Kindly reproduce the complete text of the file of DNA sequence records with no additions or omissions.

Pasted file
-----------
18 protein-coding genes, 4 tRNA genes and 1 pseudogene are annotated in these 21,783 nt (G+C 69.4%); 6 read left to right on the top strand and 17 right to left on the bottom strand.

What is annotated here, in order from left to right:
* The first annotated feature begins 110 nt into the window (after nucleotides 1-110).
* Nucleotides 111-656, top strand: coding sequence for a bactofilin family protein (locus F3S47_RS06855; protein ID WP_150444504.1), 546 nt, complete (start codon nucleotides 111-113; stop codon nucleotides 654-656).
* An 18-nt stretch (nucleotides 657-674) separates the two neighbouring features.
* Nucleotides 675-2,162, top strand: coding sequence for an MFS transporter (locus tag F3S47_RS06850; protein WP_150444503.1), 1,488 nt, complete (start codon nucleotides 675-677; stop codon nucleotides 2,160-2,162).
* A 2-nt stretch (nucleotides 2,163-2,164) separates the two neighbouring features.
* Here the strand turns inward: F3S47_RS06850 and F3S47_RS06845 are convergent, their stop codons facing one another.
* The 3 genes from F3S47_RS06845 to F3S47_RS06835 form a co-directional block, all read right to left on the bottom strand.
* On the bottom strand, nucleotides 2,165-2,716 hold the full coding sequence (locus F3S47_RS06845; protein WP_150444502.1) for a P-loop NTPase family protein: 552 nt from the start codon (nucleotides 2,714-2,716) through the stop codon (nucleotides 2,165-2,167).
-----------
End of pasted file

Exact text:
18 protein-coding genes, 4 tRNA genes and 1 pseudogene are annotated in these 21,783 nt (G+C 69.4%); 6 read left to right on the top strand and 17 right to left on the bottom strand.

What is annotated here, in order from left to right:
* The first annotated feature begins 110 nt into the window (after nucleotides 1-110).
* Nucleotides 111-656, top strand: coding sequence for a bactofilin family protein (locus F3S47_RS06855; protein ID WP_150444504.1), 546 nt, complete (start codon nucleotides 111-113; stop codon nucleotides 654-656).
* An 18-nt stretch (nucleotides 657-674) separates the two neighbouring features.
* Nucleotides 675-2,162, top strand: coding sequence for an MFS transporter (locus tag F3S47_RS06850; protein WP_150444503.1), 1,488 nt, complete (start codon nucleotides 675-677; stop codon nucleotides 2,160-2,162).
* A 2-nt stretch (nucleotides 2,163-2,164) separates the two neighbouring features.
* Here the strand turns inward: F3S47_RS06850 and F3S47_RS06845 are convergent, their stop codons facing one another.
* The 3 genes from F3S47_RS06845 to F3S47_RS06835 form a co-directional block, all read right to left on the bottom strand.
* On the bottom strand, nucleotides 2,165-2,716 hold the full coding sequence (locus F3S47_RS06845; protein WP_150444502.1) for a P-loop NTPase family protein: 552 nt from the start codon (nucleotides 2,714-2,716) through the stop codon (nucleotides 2,165-2,167).